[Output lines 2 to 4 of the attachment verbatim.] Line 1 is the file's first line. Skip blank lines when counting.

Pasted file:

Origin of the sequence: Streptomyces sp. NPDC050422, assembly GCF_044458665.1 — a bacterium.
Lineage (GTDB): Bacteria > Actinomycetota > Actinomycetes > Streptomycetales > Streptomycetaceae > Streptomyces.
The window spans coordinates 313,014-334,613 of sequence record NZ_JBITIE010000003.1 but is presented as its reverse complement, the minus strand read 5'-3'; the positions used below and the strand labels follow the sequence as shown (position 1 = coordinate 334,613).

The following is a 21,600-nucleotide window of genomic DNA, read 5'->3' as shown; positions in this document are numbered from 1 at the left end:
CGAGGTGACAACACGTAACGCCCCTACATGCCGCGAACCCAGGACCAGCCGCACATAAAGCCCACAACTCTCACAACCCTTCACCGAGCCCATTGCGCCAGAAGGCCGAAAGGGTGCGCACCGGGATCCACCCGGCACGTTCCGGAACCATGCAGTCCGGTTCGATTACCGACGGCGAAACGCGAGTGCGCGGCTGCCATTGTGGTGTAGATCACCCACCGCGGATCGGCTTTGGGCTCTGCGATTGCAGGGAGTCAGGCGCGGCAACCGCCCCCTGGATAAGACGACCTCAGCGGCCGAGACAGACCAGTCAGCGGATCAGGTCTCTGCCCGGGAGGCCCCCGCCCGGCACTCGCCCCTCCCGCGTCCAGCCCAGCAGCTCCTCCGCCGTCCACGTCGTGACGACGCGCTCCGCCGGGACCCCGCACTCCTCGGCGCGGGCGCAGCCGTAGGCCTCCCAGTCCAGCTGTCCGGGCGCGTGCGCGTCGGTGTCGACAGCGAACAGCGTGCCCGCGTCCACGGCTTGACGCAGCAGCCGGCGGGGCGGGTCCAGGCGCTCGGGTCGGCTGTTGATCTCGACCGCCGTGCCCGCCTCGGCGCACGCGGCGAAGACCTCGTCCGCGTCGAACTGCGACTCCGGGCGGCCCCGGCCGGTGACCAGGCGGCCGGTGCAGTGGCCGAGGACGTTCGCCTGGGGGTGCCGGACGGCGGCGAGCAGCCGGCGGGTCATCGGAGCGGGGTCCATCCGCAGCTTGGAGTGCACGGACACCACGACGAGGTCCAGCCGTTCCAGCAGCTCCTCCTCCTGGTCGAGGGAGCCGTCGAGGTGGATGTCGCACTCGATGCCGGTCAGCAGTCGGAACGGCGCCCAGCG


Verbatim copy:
Lineage (GTDB): Bacteria > Actinomycetota > Actinomycetes > Streptomycetales > Streptomycetaceae > Streptomyces.
The window spans coordinates 313,014-334,613 of sequence record NZ_JBITIE010000003.1 but is presented as its reverse complement, the minus strand read 5'-3'; the positions used below and the strand labels follow the sequence as shown (position 1 = coordinate 334,613).

The following is a 21,600-nucleotide window of genomic DNA, read 5'->3' as shown; positions in this document are numbered from 1 at the left end: